The attempt to meet looming deadlines and avoid shutdowns of part (or all) of the government resembles the aftermath of a car wreck right now. It’s unclear whether the Senate can move the broken-down vehicles off the road in time to let the traffic move through.
Here’s what’s going on. The FAA authorization runs out tomorrow. But the Senate is already on a bill, which provides $6.8 billion in disaster relief funding attached to Burma sanctions legislation (the FEMA/Burma bill). This already received 61 votes on cloture for a motion to proceed on Tuesday, but because of the stupid way in which our Senate works, they had to wait 30 hours to finish with the motion to proceed, then debate and move to the final vote, and then 30 hours for a cloture motion to ripen on that, and then post-cloture debate, and then the final vote. So we knew that the Senate had the votes to pass the FEMA/Burma bill on Tuesday, but it’s impossible to get a final vote until tomorrow, Friday.
The FAA/surface transportation authorization bill, which passed in clean fashion from the House, is lined up behind that. In theory, unanimous consent could be given to just pass that one tomorrow after the FEMA/Burma bill is dispensed with. But theory never does well when matched up with Tom Coburn.
Here’s a little bit of a procedural explanation: The House of Representatives passed a joint bill yesterday to continue temporary funding for the Federal Aviation Administration (FAA) and federal highway, transit and highway safety programs. Now in the Senate, the bill is being objected to by one Republican: Sen. Tom Coburn, R-Okla., who is upset over the funding that states must invest in surface transportation as part of the Highway bill, which is tied to the FAA bill [...]
As of now, unless Senate Minority [sic] Leader Reid were to set aside the FEMA bill, and call up the FAA bill, which he likely will not do, the FAA bill is being held up, forced to be addressed second. The FAA bill though has a deadline, of Friday evening, when funds will run out.
Coburn’s literally mad about bike safety funding.
So you have the combination of the single-track rule in the Senate, forcing resolution on FEMA/Burma before moving to the FAA/surface transportation bill, and Dr. No Coburn, probably the only Senator willing to hold up the FAA/surface transportation bill, conspiring to allow FAA authorization to run out, AGAIN, for the second time in two months. This delay may be short term, as eventually the snarl will sort itself out. But remember, this is the crackerjack Senate that needed no major structural rules changes at the beginning of the year. It’s not just about the filibuster, it’s about the ability for one Senator to delay legislation even when they don’t have the votes to stop it. The end result of that is less legislation, which Republicans quite like. But thousands of FAA personnel are going to suffer as a result, unless an agreement can be reached.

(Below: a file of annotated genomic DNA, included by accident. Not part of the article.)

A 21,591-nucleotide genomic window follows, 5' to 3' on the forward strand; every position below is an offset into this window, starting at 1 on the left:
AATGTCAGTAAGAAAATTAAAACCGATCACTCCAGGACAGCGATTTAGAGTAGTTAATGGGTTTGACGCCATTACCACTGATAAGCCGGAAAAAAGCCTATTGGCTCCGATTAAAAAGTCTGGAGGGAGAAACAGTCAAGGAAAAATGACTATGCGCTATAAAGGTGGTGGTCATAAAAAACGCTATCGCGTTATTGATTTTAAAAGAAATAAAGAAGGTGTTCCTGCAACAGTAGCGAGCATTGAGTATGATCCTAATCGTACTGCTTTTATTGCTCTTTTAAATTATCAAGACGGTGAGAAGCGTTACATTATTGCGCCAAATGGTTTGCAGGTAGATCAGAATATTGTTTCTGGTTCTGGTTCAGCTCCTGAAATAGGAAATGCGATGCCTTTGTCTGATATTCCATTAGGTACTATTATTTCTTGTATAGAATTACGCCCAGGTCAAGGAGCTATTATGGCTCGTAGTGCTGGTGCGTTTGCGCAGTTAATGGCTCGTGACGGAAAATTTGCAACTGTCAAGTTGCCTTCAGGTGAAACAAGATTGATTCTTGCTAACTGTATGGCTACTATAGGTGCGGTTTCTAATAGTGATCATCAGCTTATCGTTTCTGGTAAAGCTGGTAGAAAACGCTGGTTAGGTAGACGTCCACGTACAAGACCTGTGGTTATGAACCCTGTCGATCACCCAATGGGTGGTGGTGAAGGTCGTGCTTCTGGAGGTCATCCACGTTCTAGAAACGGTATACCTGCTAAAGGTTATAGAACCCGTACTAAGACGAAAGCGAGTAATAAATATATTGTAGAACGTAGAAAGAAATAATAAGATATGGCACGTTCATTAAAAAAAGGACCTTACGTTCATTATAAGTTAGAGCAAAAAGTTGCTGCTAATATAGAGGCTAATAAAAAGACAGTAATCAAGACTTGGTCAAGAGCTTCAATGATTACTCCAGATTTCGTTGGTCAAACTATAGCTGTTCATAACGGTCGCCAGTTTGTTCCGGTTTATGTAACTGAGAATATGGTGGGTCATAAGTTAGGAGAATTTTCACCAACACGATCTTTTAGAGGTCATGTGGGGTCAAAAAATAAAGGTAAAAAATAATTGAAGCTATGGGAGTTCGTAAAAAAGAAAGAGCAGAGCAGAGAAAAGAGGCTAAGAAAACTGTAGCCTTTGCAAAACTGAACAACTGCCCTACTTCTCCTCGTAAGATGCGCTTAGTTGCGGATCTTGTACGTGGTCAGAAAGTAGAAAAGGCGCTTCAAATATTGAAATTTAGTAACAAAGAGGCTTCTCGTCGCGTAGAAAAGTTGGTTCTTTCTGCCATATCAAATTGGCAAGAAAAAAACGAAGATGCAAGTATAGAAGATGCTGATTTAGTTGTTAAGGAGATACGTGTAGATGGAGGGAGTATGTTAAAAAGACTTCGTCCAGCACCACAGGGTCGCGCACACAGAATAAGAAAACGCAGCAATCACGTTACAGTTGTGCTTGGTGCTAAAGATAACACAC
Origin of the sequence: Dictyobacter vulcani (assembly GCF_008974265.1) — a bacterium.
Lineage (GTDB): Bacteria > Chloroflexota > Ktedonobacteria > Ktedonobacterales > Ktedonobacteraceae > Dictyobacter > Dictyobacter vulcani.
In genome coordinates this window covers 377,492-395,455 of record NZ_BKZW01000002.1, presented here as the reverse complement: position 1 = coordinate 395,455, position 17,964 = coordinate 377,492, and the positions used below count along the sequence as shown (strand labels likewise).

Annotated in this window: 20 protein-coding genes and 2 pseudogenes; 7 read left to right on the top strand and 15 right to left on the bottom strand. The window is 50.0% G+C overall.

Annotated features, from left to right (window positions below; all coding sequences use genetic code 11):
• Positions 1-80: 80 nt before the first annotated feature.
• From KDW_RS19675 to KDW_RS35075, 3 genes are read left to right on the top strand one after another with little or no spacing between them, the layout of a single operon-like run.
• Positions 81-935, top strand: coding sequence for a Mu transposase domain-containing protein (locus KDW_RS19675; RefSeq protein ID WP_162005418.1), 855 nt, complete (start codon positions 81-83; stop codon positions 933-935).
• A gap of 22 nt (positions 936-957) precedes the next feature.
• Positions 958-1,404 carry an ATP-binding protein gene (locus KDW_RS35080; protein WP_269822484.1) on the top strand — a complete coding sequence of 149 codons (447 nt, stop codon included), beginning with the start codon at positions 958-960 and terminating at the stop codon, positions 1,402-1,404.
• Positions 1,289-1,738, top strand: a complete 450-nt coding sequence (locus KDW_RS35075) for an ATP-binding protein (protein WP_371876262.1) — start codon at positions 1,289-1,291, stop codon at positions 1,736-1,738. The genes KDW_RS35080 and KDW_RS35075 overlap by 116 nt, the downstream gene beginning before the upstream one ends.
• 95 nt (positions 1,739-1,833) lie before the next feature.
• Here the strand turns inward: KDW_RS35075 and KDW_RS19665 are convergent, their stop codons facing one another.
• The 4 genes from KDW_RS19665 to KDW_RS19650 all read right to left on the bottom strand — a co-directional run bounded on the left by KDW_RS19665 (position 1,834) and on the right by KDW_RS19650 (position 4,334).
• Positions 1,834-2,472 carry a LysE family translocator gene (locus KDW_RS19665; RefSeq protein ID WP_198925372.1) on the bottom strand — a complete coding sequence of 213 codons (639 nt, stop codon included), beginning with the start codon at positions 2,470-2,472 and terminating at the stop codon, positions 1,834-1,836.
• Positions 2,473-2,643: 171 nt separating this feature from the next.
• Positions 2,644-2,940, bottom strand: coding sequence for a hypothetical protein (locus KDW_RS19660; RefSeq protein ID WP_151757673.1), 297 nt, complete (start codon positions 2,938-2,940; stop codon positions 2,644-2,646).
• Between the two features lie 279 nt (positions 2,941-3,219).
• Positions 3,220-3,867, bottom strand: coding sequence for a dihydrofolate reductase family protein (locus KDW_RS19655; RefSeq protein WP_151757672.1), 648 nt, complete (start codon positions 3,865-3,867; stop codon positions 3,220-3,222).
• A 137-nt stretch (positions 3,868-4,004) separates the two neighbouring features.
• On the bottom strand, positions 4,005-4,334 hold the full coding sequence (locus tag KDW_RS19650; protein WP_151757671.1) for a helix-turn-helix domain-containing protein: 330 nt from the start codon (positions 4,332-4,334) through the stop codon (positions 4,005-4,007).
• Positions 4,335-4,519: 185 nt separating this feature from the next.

Meanwhile, the House released their continuing resolution for FY2012, a two-month stopgap measure in lieu of appropriations. And FEMA funding factors in here, too.
The 17-page continuing resolution or CR runs through Nov. 18 and as first introduced, would impose a 1.4 percent cut on most agencies and Cabinet departments, including Defense, to stay within 2012 spending caps set in August. After overnight scoring by the Congressional Budget Office that cut was adjusted to 1.5 percent Thursday morning to meet the target.
FEMA and the Corps of Engineers would immediately benefit from a first installment of $1 billion in emergency funds to avoid any disruption in aid for these last weeks of the 2011 fiscal year ending Sept. 30. The second $2.65 billion represents a downpayment toward FEMA’s 2012 budget, and the White House is expected to take an “expansive” approach in apportioning the money even through the resolution covers a fraction of the budget year [...]
In compliance with the Budget Control Act negotiated this summer, total appropriations for 2012 will be set at an annual rate of $1.043 trillion — a number that includes the $2.65 billion for FEMA.
It sounds like the FEMA funding is “paid for,” then, because the Budget Control Act was supposed to have a safety valve where emergency funding for disaster relief could reach above the $1.043 trillion discretionary spending number. In fact, the $1 billion for FY2011 offered by the House is tied to cuts in loans for the production of fuel efficient vehicles. In addition, the $3.65 billion in total disaster relief is around half of what the Senate is offering in its offset-free $6.8 billion bill.
So that’s going to have to come to a resolution in the next couple weeks, or else the whole government will shut down. And FEMA won’t have the resources it needs to continue to deliver disaster relief.